I watched myself quit my job and sell my business in the service of taking care of myself
I lost friends I had thought were with me to the bitter end. I made new ones that supported me in my new journey
And all of that happened in only six months!
My heart broke for myself because it was here that I witnessed the old patterns resurfacing. As soon as I was feeling better, I began to have guilt for “not doing enough.” I completely dismissed the incredible difficulty of having to leave my work and sell my business, because maybe I hadn’t really had to do that – after all, I was fine now!
I dismissed my pains because now that they were gone; perhaps they hadn’t been that bad after all. At every possible place that I could be dismissive of my accomplishments or apathetic to them, I was. And it really hurt!
It occurred to me that I would NEVER trivialize another’s journey the way I was belittling my own. If I heard this story coming from anyone else’s lips I would have nothing but love, appreciation and wonder for all that they had gone through.
I would be in AWE of their bravery in taking the difficult path of self-healing.
I would be IMPRESSED that they learned an entirely new way of eating, moving, sitting and even breathing in such a short amount of time.
I would be HAPPY that they were able to do this for themselves and see them as an example of the incredible capacity for healing and transformation that lies inside of all of us.
I was crying deep sobs for myself at this point as I committed to remembering all of my hard work and the amazing gift it was to be where I was now. I knew I must remember this feeling of love for myself, not just when it was convenient, but all of the time. If I didn’t, it would be easy to slip back into the old patterns and quickly recreate all of the events and circumstances that had led to my health’s decline. And I would forever feel unimportant, not good enough, and like the only thing I was good for was doing things for other people.
Since that day, I check in with myself on a daily basis to hear what I have to say. I hear that little voice within when it tells me I am working too hard, or that I am too worried about what someone else thinks. I am starting to hear what I think for the first time!
Since opening up the line of communication with myself, I have been inspired to create art again, and people are responding to my work in a beautiful way. By honoring myself and my desires and needs, I have been able to respond to other’s desires and needs 100% better. I feel that there is a flow that is reciprocal now, and it is a beautiful thing.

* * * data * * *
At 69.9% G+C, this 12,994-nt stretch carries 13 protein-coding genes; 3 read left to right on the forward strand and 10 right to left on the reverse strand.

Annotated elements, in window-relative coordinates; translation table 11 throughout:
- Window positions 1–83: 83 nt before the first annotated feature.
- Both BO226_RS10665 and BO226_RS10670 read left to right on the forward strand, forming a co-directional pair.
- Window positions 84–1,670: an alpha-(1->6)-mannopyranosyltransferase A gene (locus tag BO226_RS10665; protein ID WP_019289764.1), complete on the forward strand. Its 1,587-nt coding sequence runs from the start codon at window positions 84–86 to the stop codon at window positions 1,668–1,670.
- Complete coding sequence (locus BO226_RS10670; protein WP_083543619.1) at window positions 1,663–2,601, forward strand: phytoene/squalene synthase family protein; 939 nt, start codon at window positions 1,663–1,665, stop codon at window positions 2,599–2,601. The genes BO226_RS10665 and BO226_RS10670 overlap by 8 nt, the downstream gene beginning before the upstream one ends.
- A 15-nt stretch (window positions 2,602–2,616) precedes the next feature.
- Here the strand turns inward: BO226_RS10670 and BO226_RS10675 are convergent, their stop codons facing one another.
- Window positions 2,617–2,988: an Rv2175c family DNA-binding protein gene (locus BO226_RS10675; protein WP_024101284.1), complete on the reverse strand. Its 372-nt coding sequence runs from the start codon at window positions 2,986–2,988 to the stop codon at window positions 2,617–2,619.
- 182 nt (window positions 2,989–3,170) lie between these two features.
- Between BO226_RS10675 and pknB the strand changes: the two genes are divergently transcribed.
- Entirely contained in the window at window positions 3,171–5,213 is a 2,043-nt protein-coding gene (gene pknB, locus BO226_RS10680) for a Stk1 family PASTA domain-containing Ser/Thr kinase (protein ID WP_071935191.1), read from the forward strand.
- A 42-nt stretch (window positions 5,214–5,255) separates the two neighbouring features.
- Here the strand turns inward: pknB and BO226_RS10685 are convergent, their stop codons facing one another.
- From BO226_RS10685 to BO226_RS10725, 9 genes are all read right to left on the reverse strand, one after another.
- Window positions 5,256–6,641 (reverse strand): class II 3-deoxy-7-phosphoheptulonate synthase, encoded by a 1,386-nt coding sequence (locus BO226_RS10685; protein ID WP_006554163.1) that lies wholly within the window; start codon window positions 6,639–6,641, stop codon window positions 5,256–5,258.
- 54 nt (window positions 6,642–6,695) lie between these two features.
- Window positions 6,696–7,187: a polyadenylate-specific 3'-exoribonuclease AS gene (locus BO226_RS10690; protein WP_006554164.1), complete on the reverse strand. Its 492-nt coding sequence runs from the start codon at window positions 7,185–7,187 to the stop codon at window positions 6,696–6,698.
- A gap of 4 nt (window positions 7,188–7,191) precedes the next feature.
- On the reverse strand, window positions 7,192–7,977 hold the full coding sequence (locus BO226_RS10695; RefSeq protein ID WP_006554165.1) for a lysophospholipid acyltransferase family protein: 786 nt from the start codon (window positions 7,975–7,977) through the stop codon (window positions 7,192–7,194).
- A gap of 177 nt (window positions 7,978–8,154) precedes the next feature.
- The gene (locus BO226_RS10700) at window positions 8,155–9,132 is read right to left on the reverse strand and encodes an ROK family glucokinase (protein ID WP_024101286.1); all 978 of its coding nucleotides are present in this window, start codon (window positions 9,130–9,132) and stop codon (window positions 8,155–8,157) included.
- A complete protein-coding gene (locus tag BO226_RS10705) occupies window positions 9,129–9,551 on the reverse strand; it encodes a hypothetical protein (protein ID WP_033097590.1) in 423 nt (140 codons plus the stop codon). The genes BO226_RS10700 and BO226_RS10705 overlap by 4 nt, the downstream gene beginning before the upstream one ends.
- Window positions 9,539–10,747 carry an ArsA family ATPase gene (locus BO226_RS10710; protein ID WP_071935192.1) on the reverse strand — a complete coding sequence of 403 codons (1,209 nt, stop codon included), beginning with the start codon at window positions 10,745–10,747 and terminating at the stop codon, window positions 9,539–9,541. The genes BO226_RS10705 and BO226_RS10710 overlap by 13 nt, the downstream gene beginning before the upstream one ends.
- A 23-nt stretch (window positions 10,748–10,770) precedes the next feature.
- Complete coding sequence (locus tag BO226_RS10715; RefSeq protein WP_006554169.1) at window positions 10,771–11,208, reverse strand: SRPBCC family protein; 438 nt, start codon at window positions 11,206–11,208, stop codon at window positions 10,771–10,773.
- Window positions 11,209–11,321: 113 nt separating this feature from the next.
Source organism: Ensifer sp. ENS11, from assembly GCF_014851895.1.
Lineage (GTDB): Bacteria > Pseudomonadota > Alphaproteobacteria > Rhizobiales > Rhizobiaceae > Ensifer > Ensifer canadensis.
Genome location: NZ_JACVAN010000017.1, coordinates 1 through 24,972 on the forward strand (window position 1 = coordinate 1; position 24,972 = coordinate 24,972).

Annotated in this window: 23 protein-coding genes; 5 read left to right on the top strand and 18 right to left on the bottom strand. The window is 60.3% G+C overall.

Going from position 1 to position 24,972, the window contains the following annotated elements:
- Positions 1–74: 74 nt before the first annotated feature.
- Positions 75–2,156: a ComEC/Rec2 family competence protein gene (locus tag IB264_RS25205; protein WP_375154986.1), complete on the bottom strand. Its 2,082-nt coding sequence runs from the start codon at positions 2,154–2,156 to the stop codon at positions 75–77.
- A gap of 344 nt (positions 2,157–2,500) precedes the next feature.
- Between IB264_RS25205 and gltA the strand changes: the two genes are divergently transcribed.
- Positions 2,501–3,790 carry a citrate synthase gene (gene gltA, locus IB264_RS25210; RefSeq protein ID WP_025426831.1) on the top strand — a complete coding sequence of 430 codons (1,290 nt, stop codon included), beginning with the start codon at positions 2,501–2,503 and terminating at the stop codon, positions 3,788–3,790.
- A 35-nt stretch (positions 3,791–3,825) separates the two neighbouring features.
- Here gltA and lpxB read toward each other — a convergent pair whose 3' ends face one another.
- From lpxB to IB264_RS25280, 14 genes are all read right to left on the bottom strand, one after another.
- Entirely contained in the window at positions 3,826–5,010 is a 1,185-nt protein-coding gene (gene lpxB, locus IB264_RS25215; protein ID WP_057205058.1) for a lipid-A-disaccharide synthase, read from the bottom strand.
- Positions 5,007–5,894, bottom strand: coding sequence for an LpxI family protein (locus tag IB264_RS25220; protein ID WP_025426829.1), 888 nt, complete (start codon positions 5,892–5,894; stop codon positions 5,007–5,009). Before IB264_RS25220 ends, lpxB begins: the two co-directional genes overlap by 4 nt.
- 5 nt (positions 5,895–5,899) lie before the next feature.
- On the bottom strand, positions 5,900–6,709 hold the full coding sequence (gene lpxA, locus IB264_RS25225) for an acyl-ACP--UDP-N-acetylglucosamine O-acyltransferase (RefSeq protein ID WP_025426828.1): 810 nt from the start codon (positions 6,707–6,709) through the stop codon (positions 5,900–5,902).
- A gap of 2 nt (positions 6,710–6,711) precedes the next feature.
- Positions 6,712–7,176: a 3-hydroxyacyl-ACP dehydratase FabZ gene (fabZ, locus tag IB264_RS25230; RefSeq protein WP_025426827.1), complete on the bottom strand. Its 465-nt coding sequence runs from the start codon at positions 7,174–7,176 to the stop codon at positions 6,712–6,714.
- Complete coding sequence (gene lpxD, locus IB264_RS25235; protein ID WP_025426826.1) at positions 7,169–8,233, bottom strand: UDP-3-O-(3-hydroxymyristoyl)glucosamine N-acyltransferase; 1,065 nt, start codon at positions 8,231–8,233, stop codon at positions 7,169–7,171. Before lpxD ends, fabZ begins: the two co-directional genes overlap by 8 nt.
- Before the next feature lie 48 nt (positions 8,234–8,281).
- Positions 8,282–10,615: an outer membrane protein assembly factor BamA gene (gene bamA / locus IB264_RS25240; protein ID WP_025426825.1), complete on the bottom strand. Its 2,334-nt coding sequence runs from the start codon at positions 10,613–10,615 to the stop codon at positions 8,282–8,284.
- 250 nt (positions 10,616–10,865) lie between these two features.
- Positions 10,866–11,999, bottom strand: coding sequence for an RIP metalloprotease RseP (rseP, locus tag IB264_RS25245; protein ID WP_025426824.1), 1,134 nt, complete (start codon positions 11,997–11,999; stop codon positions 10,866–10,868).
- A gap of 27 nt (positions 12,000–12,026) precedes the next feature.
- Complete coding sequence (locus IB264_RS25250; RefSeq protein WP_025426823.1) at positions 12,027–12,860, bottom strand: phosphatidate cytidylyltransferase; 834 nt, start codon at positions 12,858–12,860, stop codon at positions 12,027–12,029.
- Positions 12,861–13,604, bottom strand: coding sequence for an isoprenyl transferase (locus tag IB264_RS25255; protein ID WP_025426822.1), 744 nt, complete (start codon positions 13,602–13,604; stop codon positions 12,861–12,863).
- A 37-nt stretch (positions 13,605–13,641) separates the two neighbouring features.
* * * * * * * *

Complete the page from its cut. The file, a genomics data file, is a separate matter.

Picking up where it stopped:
What I hadn’t factored in to all my work was how important it was for me to honor my side of the interaction! I see so many others who struggle with this concept, too. We find it easy to relate to another and feel compelled to offer solutions no matter what the cost to ourselves. But if we can treat ourselves with as much love and compassion as we do the ones we serve – miracles happen. The work happens almost effortlessly. Ideas bubble up out of nowhere. Your heart sings. Theirs sing too!
So to all of you who have struggled, worked hard and pushed through obstacles to get where you are now – I feel you! Your journey is a part of who you are, and honestly is the most important factor that separates your life and your experiences from everyone else’s. Please honor yourself and all of the amazing, incredible, unlikely and awesome actions you have taken to move yourself from your lowest point to your highest. You are remarkable!
I urge all of you to take some time for yourself today in the quiet, and ask your heart-voice within, “What do you want to tell me?” You’ll be transformed by what you hear – I guarantee it!
About the Author: Blaze Schwaller
I am a portrait and animal painter who adores traditional media like oil paint and pencils. I create empowering portraits of people celebrating their best selves just as they are!
People often ask me about my name and if my parents were hippies. Actually, Blaze is the name I took for myself when I got married.
I changed my name to Blaze because I wanted to be a bright light in all that I do.
I wanted to illuminate my little piece of the world by being me as best I can. And I hope that by being me and painting what I paint you feel the warmth of that spark, and use it to fuel your own fire.
You can see my paintings and learn more about me and my process at www.blazebrightly.com
Right now you can grab a free copy of my e-book, “How to Look Amazing in Photos (and Paintings too!), a resource for all of us who feel silly or awkward in photos and wish we looked better. You’ll learn 7 simple ways to make each photo look better and feel more comfortable in front of the camera.
(The link above is: http://eepurl.com/bkWgBD in case it doesn’t link from this document)